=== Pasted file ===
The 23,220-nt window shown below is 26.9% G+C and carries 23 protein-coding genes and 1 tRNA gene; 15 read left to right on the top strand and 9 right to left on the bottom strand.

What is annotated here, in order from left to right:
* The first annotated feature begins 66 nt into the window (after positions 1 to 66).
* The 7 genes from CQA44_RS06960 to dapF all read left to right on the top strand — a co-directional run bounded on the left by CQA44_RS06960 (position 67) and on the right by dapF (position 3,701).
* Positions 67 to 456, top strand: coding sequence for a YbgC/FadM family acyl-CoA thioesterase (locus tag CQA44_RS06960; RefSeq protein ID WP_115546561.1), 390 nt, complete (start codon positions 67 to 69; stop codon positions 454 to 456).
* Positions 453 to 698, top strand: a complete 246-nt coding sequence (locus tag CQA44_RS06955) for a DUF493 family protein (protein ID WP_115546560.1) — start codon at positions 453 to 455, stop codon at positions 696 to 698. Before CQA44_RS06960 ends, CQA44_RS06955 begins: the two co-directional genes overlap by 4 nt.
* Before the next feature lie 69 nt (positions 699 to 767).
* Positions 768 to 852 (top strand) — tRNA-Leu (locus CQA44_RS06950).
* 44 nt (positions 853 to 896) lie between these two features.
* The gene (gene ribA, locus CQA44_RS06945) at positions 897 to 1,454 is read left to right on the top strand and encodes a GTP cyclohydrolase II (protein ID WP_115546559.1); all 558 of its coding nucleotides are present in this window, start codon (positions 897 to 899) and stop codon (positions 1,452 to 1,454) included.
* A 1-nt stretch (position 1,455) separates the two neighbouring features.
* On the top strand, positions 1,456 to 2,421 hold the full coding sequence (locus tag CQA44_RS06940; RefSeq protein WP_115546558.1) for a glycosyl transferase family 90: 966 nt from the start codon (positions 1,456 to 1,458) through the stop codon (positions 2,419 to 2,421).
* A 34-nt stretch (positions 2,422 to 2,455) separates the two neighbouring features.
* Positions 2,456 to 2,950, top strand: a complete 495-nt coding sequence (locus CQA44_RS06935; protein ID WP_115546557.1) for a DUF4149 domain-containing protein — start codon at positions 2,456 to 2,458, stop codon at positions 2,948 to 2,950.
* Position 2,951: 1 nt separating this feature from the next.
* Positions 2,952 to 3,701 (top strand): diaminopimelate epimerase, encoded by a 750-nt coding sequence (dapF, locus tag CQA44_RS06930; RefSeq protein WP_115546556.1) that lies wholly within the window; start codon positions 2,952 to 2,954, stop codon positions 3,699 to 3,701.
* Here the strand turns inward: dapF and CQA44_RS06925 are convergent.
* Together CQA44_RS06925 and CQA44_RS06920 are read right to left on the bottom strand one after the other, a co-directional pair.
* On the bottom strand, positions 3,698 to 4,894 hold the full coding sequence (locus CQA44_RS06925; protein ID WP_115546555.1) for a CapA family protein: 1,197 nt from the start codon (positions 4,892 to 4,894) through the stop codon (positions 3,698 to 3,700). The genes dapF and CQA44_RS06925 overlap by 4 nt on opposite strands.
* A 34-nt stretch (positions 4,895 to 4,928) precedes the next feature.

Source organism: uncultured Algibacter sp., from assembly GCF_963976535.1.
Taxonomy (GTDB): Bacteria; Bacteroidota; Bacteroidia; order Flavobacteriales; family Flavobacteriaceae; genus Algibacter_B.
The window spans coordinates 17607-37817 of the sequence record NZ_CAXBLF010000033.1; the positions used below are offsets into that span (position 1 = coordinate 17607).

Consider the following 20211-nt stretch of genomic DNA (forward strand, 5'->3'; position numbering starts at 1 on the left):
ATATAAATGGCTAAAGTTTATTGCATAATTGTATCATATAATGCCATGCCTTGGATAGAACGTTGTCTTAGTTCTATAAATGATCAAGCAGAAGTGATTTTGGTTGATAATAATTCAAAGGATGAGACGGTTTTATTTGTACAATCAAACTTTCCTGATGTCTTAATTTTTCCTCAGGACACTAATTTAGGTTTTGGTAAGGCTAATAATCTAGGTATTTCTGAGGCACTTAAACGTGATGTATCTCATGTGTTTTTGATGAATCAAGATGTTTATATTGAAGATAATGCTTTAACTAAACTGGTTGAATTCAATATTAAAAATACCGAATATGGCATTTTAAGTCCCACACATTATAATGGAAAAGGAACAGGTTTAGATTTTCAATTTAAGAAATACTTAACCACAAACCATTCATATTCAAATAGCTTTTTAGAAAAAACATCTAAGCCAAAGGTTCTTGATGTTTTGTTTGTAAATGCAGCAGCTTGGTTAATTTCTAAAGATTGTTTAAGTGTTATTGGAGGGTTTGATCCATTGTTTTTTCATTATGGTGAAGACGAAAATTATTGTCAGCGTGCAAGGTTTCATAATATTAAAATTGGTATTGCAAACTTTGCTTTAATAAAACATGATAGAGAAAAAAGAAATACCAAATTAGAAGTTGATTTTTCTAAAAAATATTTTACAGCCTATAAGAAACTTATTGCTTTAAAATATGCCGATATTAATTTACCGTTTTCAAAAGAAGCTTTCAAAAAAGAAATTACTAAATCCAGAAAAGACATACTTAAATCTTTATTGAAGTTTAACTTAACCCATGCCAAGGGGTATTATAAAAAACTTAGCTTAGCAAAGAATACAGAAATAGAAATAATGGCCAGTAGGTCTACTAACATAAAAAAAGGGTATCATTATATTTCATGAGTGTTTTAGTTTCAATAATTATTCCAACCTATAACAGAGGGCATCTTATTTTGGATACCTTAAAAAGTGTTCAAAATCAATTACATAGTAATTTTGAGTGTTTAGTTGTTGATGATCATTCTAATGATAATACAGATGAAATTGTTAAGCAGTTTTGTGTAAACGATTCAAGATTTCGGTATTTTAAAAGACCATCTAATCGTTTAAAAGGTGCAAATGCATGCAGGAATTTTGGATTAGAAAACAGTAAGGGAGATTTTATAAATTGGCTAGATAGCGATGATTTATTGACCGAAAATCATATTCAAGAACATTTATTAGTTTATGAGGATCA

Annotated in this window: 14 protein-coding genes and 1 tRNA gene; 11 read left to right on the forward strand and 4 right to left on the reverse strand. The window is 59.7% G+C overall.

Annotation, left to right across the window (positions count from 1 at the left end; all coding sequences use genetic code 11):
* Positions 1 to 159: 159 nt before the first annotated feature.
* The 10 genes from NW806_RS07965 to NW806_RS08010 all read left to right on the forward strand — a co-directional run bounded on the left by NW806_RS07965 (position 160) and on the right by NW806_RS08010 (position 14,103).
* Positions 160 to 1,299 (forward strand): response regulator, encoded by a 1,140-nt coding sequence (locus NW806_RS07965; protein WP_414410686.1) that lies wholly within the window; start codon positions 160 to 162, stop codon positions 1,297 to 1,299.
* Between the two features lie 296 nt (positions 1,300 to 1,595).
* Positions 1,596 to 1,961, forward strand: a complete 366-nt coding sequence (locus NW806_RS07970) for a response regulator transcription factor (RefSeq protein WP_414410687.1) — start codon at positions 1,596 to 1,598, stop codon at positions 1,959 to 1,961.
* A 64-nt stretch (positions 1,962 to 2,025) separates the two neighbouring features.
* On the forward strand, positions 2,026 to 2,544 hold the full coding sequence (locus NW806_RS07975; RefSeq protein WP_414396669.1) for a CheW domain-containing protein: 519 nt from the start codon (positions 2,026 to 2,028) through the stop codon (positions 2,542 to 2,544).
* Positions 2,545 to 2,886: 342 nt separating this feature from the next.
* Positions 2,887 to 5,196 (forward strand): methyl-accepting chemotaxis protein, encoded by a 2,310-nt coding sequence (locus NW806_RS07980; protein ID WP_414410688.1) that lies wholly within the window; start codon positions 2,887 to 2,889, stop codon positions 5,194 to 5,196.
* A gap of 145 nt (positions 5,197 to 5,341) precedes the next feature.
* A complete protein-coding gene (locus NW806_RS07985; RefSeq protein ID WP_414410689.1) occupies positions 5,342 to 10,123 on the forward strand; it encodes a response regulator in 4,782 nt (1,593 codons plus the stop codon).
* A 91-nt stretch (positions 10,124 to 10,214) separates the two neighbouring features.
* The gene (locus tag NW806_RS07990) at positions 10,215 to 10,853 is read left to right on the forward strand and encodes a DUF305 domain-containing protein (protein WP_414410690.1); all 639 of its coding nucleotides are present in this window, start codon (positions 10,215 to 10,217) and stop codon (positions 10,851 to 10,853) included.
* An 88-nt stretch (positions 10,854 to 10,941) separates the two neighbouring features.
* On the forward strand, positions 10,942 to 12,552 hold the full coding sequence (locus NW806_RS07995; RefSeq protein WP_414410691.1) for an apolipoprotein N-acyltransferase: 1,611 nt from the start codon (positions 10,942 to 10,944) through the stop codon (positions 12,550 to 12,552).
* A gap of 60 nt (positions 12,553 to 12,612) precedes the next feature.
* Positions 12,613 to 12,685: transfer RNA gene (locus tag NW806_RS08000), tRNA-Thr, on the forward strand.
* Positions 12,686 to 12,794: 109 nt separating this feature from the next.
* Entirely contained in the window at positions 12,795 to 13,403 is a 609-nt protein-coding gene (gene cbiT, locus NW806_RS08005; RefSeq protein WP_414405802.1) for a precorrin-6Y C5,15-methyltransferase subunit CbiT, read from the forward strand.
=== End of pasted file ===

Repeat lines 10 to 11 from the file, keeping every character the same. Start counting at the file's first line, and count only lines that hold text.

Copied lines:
* The gene (gene ribA, locus CQA44_RS06945) at positions 897 to 1,454 is read left to right on the top strand and encodes a GTP cyclohydrolase II (protein ID WP_115546559.1); all 558 of its coding nucleotides are present in this window, start codon (positions 897 to 899) and stop codon (positions 1,452 to 1,454) included.
* A 1-nt stretch (position 1,455) separates the two neighbouring features.